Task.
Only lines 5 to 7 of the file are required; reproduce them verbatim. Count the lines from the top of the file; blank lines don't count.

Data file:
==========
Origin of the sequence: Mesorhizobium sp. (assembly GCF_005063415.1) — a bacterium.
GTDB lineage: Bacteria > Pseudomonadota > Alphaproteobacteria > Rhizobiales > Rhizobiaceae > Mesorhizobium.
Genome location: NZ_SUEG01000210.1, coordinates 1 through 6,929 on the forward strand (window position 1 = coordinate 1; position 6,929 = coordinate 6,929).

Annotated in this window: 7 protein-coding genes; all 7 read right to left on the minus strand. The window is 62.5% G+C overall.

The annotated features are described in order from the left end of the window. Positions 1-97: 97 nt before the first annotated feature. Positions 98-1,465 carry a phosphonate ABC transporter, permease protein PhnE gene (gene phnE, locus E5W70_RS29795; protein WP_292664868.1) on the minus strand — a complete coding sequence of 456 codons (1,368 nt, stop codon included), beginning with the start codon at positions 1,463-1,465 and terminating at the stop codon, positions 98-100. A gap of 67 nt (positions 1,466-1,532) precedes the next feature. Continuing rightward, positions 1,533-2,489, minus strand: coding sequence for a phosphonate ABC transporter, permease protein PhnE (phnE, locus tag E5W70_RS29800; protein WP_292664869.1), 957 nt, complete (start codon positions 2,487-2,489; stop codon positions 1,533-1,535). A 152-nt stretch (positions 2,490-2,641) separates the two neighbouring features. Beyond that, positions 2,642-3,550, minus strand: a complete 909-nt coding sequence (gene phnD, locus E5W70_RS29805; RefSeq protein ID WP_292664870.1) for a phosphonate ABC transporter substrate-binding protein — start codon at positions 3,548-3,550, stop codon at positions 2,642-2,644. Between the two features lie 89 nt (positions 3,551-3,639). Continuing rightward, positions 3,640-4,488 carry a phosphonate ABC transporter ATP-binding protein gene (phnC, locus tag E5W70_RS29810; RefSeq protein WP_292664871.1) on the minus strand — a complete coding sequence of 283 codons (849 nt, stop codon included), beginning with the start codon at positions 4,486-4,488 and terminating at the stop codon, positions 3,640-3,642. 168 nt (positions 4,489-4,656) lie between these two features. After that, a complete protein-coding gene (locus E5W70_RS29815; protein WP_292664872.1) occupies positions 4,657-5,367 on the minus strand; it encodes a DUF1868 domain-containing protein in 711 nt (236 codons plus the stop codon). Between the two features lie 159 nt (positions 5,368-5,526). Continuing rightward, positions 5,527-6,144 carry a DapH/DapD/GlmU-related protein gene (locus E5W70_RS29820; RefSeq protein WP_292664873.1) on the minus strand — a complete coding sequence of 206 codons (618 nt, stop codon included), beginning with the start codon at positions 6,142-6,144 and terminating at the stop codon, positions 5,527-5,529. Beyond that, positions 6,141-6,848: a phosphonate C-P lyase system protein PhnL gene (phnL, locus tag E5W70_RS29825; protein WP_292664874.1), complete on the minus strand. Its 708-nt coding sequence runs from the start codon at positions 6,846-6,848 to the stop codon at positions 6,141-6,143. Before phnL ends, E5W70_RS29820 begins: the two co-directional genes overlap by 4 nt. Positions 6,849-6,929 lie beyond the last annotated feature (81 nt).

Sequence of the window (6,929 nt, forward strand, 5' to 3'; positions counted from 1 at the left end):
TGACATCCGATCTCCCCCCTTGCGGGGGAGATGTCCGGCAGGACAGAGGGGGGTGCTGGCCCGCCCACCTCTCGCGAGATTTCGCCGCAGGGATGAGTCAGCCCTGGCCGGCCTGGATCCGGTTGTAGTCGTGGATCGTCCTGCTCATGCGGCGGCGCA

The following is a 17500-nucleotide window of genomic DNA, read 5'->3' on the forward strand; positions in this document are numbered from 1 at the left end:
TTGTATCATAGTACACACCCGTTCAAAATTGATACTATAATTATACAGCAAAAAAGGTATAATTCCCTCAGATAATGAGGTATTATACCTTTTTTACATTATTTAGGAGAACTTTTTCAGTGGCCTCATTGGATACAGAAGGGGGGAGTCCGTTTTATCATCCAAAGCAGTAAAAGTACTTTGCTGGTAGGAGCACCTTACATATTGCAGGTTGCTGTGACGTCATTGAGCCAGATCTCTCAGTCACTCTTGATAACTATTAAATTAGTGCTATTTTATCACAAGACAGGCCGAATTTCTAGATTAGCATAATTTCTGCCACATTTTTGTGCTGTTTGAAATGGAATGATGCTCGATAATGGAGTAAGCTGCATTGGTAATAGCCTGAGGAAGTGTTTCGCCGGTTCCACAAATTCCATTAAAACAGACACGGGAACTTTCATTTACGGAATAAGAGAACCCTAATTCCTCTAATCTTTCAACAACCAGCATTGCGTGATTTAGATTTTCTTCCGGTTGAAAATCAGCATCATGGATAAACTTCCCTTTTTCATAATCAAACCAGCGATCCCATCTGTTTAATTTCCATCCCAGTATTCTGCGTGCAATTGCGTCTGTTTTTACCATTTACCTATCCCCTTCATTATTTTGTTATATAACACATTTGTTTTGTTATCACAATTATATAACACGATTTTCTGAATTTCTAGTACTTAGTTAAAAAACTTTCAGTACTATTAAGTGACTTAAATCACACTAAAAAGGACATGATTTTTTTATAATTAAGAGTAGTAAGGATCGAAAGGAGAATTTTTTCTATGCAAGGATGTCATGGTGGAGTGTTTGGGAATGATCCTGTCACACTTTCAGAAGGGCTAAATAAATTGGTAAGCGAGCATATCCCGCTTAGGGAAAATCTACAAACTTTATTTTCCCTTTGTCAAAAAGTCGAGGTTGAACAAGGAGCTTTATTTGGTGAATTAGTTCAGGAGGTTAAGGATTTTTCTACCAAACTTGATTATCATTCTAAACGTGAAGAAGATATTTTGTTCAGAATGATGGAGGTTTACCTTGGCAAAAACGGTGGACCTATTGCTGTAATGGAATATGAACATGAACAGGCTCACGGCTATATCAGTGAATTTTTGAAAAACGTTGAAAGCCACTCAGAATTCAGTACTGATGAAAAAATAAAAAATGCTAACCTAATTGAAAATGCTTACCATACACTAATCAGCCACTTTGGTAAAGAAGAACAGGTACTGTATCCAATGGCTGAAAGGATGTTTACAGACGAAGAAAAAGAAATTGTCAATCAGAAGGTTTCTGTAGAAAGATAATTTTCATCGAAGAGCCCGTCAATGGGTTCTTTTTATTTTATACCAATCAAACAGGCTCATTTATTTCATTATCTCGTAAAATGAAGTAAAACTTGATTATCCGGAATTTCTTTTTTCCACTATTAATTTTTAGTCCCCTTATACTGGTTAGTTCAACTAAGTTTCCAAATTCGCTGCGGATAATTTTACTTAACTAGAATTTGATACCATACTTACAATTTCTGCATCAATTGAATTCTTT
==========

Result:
The annotated features are described in order from the left end of the window. Positions 1-97: 97 nt before the first annotated feature. Positions 98-1,465 carry a phosphonate ABC transporter, permease protein PhnE gene (gene phnE, locus E5W70_RS29795; protein WP_292664868.1) on the minus strand — a complete coding sequence of 456 codons (1,368 nt, stop codon included), beginning with the start codon at positions 1,463-1,465 and terminating at the stop codon, positions 98-100. A gap of 67 nt (positions 1,466-1,532) precedes the next feature. Continuing rightward, positions 1,533-2,489, minus strand: coding sequence for a phosphonate ABC transporter, permease protein PhnE (phnE, locus tag E5W70_RS29800; protein WP_292664869.1), 957 nt, complete (start codon positions 2,487-2,489; stop codon positions 1,533-1,535). A 152-nt stretch (positions 2,490-2,641) separates the two neighbouring features. Beyond that, positions 2,642-3,550, minus strand: a complete 909-nt coding sequence (gene phnD, locus E5W70_RS29805; RefSeq protein ID WP_292664870.1) for a phosphonate ABC transporter substrate-binding protein — start codon at positions 3,548-3,550, stop codon at positions 2,642-2,644. Between the two features lie 89 nt (positions 3,551-3,639). Continuing rightward, positions 3,640-4,488 carry a phosphonate ABC transporter ATP-binding protein gene (phnC, locus tag E5W70_RS29810; RefSeq protein WP_292664871.1) on the minus strand — a complete coding sequence of 283 codons (849 nt, stop codon included), beginning with the start codon at positions 4,486-4,488 and terminating at the stop codon, positions 3,640-3,642. 168 nt (positions 4,489-4,656) lie between these two features. After that, a complete protein-coding gene (locus E5W70_RS29815; protein WP_292664872.1) occupies positions 4,657-5,367 on the minus strand; it encodes a DUF1868 domain-containing protein in 711 nt (236 codons plus the stop codon). Between the two features lie 159 nt (positions 5,368-5,526). Continuing rightward, positions 5,527-6,144 carry a DapH/DapD/GlmU-related protein gene (locus E5W70_RS29820; RefSeq protein WP_292664873.1) on the minus strand — a complete coding sequence of 206 codons (618 nt, stop codon included), beginning with the start codon at positions 6,142-6,144 and terminating at the stop codon, positions 5,527-5,529. Beyond that, positions 6,141-6,848: a phosphonate C-P lyase system protein PhnL gene (phnL, locus tag E5W70_RS29825; protein WP_292664874.1), complete on the minus strand. Its 708-nt coding sequence runs from the start codon at positions 6,846-6,848 to the stop codon at positions 6,141-6,143. Before phnL ends, E5W70_RS29820 begins: the two co-directional genes overlap by 4 nt. Positions 6,849-6,929 lie beyond the last annotated feature (81 nt).

Sequence of the window (6,929 nt, forward strand, 5' to 3'; positions counted from 1 at the left end):
TGACATCCGATCTCCCCCCTTGCGGGGGAGATGTCCGGCAGGACAGAGGGGGGTGCTGGCCCGCCCACCTCTCGCGAGATTTCGCCGCAGGGATGAGTCAGCCCTGGCCGGCCTGGATCCGGTTGTAGTCGTGGATCGTCCTGCTCATGCGGCGGCGCA